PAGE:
System monitor output: the self-describing data stream

Aside from presenting system monitor data on screen or storing it in SQL tables, you can develop a client application to process it. The system monitor returns monitor data via a self-describing data stream for both the snapshot monitor and event monitor. In a snapshot monitoring application you can call the snapshot APIs to capture a snapshot and then directly process the data stream.

Processing event monitor data is different, in that the event data is sent to the application at the pace database events occur. For a pipe event monitor, the application waits for event data to arrive, and then processes it when it does. For a file event monitor, the application parses event files, thus processing event records in batches.

This self-describing data stream allows you to parse through the returned data one element at a time. This opens up numerous monitoring possibilities, including looking for information regarding a particular application or a specific database state.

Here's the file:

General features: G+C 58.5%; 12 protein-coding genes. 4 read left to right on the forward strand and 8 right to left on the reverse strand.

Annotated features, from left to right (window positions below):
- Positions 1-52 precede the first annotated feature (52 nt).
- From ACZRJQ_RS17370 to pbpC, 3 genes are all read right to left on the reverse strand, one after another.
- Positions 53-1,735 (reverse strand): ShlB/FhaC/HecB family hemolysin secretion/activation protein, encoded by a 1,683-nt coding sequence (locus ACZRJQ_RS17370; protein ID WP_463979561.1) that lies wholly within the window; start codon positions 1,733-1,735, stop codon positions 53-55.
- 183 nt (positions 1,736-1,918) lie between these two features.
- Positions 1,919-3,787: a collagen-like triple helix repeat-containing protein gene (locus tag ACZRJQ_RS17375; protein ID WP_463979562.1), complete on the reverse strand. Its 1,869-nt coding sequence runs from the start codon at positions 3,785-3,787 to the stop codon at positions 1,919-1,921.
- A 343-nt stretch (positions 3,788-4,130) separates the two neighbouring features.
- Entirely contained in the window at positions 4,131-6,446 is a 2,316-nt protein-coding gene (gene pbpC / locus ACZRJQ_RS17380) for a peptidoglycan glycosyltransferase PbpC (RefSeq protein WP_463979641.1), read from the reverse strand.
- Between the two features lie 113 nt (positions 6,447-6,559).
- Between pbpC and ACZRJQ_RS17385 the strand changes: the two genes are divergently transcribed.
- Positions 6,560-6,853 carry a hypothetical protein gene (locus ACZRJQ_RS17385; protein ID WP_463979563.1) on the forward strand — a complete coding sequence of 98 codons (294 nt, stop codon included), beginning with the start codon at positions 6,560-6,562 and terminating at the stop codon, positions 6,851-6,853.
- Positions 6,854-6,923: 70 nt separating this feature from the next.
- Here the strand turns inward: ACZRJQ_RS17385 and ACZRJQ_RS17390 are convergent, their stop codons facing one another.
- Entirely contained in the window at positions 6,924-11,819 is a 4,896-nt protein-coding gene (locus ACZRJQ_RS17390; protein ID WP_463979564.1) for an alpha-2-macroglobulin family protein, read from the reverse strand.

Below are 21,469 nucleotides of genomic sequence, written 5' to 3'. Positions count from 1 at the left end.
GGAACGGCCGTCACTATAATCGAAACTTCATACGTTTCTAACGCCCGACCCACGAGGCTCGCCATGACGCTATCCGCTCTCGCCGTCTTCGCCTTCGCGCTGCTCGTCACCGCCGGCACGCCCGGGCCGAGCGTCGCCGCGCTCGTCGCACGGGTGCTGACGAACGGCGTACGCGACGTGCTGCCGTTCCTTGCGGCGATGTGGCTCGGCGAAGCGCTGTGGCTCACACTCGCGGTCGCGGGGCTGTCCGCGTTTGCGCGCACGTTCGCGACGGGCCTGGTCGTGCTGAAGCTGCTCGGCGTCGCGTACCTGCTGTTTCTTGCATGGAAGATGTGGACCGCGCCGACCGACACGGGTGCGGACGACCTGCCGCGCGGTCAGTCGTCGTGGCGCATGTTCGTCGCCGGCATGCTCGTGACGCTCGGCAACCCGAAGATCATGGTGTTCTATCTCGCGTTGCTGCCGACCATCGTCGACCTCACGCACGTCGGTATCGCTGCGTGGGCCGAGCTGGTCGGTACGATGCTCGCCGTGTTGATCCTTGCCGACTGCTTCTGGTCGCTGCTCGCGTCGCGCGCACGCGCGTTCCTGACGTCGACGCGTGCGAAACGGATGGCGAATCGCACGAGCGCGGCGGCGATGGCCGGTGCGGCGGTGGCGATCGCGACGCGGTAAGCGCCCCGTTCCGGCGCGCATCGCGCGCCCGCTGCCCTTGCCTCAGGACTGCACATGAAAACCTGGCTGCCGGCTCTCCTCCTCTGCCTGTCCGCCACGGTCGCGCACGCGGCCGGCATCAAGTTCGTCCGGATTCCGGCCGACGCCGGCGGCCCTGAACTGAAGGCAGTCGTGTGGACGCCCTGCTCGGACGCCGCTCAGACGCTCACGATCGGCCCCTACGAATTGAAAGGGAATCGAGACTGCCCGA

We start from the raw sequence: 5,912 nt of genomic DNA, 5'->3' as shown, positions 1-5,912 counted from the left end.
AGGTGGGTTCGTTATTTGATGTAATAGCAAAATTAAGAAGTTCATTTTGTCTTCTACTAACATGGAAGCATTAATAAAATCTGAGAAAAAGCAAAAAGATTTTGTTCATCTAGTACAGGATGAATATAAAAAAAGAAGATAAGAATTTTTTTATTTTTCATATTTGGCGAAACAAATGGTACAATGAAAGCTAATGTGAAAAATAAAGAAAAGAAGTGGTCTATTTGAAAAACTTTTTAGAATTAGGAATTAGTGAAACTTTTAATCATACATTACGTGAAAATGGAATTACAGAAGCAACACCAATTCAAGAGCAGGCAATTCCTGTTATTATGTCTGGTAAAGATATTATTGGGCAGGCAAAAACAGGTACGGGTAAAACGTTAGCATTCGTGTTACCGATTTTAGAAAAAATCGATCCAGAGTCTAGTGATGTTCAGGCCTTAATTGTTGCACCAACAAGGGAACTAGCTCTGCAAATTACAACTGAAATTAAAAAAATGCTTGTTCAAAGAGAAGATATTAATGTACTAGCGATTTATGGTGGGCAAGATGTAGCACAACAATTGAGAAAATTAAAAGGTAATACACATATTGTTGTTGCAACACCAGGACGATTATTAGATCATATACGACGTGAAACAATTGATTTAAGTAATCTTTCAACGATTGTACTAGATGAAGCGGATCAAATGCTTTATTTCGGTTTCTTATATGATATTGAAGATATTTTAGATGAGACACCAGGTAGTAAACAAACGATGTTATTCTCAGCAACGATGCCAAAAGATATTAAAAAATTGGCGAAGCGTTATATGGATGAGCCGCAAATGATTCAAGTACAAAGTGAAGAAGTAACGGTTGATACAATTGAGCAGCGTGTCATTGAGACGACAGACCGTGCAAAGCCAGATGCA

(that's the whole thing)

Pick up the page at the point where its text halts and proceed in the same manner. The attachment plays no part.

The returned monitor data is in the following format:
The size (in bytes) of the data stored in the monitor element or logical data grouping. In the case of a logical data grouping, this is the size of all data in the logical group. For example, the database logical grouping (db) contains individual monitor elements (such as total_log_used) along with other logical data groupings, such as rollforward information (rollforward). This does not include the size taken up by the 'size', 'type', and 'element' information.
The type of element stored in the data (for example, variable length string or signed 32 bit numeric value). An element type of header refers to a logical data grouping for an element.
element id
The identifier for the monitor element that was captured by the monitor. In the case of a logical data grouping, this is the identifier for the group (for example, collected, dbase, or event_db).
The value collected by a monitor for a monitor element. In the case of a logical data grouping, the data is composed of the monitor elements belonging to it.

All timestamps in monitor elements are returned in two unsigned 4 byte monitor elements (seconds and microseconds). These represent the number of seconds since January 1, 1970 in GMT time.

The size element of strings in monitor elements represents the actual size of data for the string element. This size does not include a null terminator, as the strings are not null terminated.